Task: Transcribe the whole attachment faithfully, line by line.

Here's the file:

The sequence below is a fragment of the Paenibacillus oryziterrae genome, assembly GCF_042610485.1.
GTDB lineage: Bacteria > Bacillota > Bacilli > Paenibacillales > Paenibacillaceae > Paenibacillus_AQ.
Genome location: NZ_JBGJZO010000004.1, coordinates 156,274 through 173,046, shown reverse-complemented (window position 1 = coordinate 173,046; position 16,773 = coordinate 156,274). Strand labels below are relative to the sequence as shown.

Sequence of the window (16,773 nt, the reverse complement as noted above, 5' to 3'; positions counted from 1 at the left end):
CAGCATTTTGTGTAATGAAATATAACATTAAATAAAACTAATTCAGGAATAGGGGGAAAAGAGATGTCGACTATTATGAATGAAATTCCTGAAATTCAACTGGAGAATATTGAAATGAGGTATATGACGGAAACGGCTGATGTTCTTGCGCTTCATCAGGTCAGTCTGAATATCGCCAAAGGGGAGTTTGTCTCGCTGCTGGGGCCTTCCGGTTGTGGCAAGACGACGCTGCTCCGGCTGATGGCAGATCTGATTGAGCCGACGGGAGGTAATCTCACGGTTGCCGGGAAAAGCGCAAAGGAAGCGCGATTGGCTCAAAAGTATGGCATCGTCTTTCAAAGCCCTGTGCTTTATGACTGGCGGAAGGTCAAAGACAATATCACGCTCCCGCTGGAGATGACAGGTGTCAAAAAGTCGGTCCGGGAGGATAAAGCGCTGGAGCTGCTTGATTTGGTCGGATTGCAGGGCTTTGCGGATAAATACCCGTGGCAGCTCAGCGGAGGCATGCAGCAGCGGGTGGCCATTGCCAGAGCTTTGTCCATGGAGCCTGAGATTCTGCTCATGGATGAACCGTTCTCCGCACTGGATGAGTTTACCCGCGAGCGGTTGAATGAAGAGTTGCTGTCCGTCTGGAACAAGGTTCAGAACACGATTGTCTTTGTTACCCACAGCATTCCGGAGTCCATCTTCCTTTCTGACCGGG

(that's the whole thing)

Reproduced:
The sequence below is a fragment of the Paenibacillus oryziterrae genome, assembly GCF_042610485.1.
GTDB lineage: Bacteria > Bacillota > Bacilli > Paenibacillales > Paenibacillaceae > Paenibacillus_AQ.
Genome location: NZ_JBGJZO010000004.1, coordinates 156,274 through 173,046, shown reverse-complemented (window position 1 = coordinate 173,046; position 16,773 = coordinate 156,274). Strand labels below are relative to the sequence as shown.

Sequence of the window (16,773 nt, the reverse complement as noted above, 5' to 3'; positions counted from 1 at the left end):
CAGCATTTTGTGTAATGAAATATAACATTAAATAAAACTAATTCAGGAATAGGGGGAAAAGAGATGTCGACTATTATGAATGAAATTCCTGAAATTCAACTGGAGAATATTGAAATGAGGTATATGACGGAAACGGCTGATGTTCTTGCGCTTCATCAGGTCAGTCTGAATATCGCCAAAGGGGAGTTTGTCTCGCTGCTGGGGCCTTCCGGTTGTGGCAAGACGACGCTGCTCCGGCTGATGGCAGATCTGATTGAGCCGACGGGAGGTAATCTCACGGTTGCCGGGAAAAGCGCAAAGGAAGCGCGATTGGCTCAAAAGTATGGCATCGTCTTTCAAAGCCCTGTGCTTTATGACTGGCGGAAGGTCAAAGACAATATCACGCTCCCGCTGGAGATGACAGGTGTCAAAAAGTCGGTCCGGGAGGATAAAGCGCTGGAGCTGCTTGATTTGGTCGGATTGCAGGGCTTTGCGGATAAATACCCGTGGCAGCTCAGCGGAGGCATGCAGCAGCGGGTGGCCATTGCCAGAGCTTTGTCCATGGAGCCTGAGATTCTGCTCATGGATGAACCGTTCTCCGCACTGGATGAGTTTACCCGCGAGCGGTTGAATGAAGAGTTGCTGTCCGTCTGGAACAAGGTTCAGAACACGATTGTCTTTGTTACCCACAGCATTCCGGAGTCCATCTTCCTTTCTGACCGGG